Cream cheese is a terrific butter alternative for recipes such as chocolate chip cookies, cream cheese cookies and strawberry cream cheese. You’ll want to strain cream cheese if it’s on the wetter side. This procedure ensures that the recipe doesn’t get too much moisture, which can lead to a soggy cookie. Cream cheese is best used for savory recipes and as a spread on bread and bagels. You can also use mascarpone or ricotta cheese as a butter substitute. Use full-fat cream cheese in a 1:1 ratio for best results.

Aerial view of cream cheese in a brown bowl
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5. Shortening

Can you substitute butter for shortening? Yes, shortening is a wonderful butter substitute due to its neutral flavor profile. Because of this, you may want to try butter-flavored shortening over regular varieties. Use shortening in a 1:1 ratio when baking or frying.

Close-up shot of a slab of shortening
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6. Nut Butter

Nut butter, like those made from cashews and almonds, gives a creamy consistency to items like sweet potato toast, cookies and brownies. Often considered healthier than animal fats, nut butter is a delicious addition to vegan or dairy-free diets. Be aware that because of the nuts, recipes will usually have a nuttier flavor. Use in a 1:1 ratio for a butter substitute.

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7. Vegan Butter

For those on a dairy-free diet, vegan butter is a wonderful butter substitute when baking cookies and bread or whipping up buttercream frosting. Vegan butter is made from vegetable oils such as coconut or palm as well as nuts and seeds. Use it in a 1:1 ratio as a butter substitute for baking.

Blocks of vegan butter on a plate
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8. Greek Yogurt

Another substitute for butter, Greek yogurt lends a creamy consistency and a tangy flavor to cookies and cakes. With a taste similar to buttermilk, yogurt serves as a way to lighten baked items. The consistency is close to that of solid butter. Use full-fat yogurt in a 1:1 ratio as a butter substitute if using one cup or less of butter. Adjust the recipe’s flour level if your recipe calls for more than a cup of butter. This helps make up for the added moisture in the yogurt.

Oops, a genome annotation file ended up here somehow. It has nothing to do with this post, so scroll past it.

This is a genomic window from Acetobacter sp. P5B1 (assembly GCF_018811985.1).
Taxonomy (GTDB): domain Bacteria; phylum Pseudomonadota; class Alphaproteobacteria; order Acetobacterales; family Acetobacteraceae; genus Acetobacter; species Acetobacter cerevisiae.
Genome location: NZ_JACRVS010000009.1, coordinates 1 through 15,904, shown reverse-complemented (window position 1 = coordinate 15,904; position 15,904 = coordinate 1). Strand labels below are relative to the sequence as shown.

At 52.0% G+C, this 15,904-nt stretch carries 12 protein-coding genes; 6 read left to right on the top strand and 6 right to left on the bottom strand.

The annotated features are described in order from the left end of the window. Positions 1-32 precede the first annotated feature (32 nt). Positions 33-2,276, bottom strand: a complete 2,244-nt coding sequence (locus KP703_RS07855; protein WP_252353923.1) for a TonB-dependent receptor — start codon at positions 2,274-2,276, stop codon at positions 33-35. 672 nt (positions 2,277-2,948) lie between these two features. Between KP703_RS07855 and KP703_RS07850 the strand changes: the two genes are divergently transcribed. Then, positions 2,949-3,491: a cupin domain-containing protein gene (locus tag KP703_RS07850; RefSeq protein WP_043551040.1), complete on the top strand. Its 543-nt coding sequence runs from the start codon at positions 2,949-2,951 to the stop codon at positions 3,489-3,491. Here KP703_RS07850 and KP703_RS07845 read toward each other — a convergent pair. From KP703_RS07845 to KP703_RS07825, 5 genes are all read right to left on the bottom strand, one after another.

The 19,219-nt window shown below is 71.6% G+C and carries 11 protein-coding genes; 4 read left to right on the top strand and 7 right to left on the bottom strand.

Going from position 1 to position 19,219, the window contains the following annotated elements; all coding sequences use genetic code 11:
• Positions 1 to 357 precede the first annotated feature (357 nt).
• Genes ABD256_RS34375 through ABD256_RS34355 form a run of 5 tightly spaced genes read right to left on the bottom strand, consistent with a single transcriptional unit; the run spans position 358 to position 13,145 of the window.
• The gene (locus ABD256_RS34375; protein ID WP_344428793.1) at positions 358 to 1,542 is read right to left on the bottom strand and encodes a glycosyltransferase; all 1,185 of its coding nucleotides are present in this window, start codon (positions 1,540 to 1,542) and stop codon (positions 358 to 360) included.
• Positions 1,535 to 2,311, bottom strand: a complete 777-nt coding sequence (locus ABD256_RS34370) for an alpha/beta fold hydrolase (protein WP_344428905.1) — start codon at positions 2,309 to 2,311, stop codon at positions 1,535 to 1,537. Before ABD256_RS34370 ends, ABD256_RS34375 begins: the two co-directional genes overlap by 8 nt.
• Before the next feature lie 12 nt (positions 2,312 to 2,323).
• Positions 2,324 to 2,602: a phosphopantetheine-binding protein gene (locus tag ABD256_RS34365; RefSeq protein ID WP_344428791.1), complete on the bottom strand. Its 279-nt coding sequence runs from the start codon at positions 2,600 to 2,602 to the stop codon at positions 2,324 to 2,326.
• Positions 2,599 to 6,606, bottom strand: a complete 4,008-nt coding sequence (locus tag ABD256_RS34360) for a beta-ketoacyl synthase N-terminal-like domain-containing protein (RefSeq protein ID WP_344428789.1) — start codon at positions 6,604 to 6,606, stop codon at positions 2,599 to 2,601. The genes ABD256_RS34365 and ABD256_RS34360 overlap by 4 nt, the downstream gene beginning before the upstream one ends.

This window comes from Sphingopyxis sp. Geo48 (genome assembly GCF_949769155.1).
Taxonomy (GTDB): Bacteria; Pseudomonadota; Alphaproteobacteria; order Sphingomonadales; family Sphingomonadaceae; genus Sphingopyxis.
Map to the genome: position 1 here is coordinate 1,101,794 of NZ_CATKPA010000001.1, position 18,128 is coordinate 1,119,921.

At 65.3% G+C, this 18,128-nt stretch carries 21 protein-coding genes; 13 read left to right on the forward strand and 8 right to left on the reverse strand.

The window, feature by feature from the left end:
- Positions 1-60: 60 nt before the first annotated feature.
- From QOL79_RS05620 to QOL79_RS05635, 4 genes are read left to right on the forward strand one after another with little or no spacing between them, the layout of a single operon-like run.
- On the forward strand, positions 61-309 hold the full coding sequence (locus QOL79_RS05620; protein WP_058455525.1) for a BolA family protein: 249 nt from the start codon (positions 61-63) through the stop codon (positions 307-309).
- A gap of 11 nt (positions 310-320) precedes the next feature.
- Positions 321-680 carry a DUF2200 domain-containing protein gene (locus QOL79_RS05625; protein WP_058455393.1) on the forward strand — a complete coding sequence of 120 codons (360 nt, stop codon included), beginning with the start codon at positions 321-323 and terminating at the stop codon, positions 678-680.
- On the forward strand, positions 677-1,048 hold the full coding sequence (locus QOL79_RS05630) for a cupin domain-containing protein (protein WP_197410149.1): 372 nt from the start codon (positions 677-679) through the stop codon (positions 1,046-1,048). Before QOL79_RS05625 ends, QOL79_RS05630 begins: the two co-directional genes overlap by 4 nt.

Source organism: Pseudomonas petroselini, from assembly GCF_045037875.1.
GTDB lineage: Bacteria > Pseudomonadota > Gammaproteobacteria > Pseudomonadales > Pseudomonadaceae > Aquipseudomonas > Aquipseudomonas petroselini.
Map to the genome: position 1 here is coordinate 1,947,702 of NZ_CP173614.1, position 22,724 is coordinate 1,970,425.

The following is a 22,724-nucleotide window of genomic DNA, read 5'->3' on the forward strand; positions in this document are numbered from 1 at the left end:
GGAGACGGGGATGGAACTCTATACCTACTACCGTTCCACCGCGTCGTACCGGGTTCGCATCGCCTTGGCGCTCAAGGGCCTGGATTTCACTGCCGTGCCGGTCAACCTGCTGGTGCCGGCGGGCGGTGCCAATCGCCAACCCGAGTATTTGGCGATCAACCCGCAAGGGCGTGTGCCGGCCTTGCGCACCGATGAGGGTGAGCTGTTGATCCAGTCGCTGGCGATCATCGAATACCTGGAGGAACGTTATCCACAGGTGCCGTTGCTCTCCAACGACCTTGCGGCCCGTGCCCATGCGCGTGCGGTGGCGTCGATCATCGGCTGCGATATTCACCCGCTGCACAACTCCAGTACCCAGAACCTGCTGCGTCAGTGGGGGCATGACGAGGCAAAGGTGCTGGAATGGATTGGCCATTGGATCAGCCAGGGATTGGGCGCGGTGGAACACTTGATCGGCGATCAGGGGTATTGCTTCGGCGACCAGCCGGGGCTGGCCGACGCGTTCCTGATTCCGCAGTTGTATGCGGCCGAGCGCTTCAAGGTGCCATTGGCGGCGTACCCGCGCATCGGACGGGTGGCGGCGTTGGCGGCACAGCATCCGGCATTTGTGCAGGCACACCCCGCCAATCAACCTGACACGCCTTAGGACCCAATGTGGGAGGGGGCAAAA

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9. Mayonnaise

With a rich flavor, mayonnaise is one of the best butter substitutes for cookies, BLT sandwiches, chocolate cakes, scones and other recipes that call for melted butter. It also gives a crisp layer to grilled cheese sandwiches. Full-fat mayo is recommended for the best results when used as a butter substitute. Use in a 1:1 ratio, and only in recipes that can stand extra liquid, as the mayonnaise has oil in it.

Mayonnaise in a bowl with a whisker in it
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10. Mashed Bananas

Are you a fan of the tropical flavor of bananas? For a dairy-free butter substitute, mashed bananas are an excellent choice. Mash the banana until it forms a smooth consistency before adding it to pancakes and bread. Use bananas in sweet recipes or where you would like a fruity flavor. Bananas provide more water, so keep that in mind when choosing your butter substitute. Use in a 1:1 ratio.

Close-up shot of a hand mashing a banana next to unpeeled bananas
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11. Pumpkin Purée

If pumpkin is your favorite flavor, whether it’s fall or the middle of summer, go ahead and use it. Pumpkin purée is an excellent way to add a sweet and creamy touch to bars and other baked goods. It will also lend them a lovely orange hue. You’ll want to use a food processor to blend the pumpkin into a smooth consistency. Use three-quarters of a cup of pumpkin purée for every one cup of butter.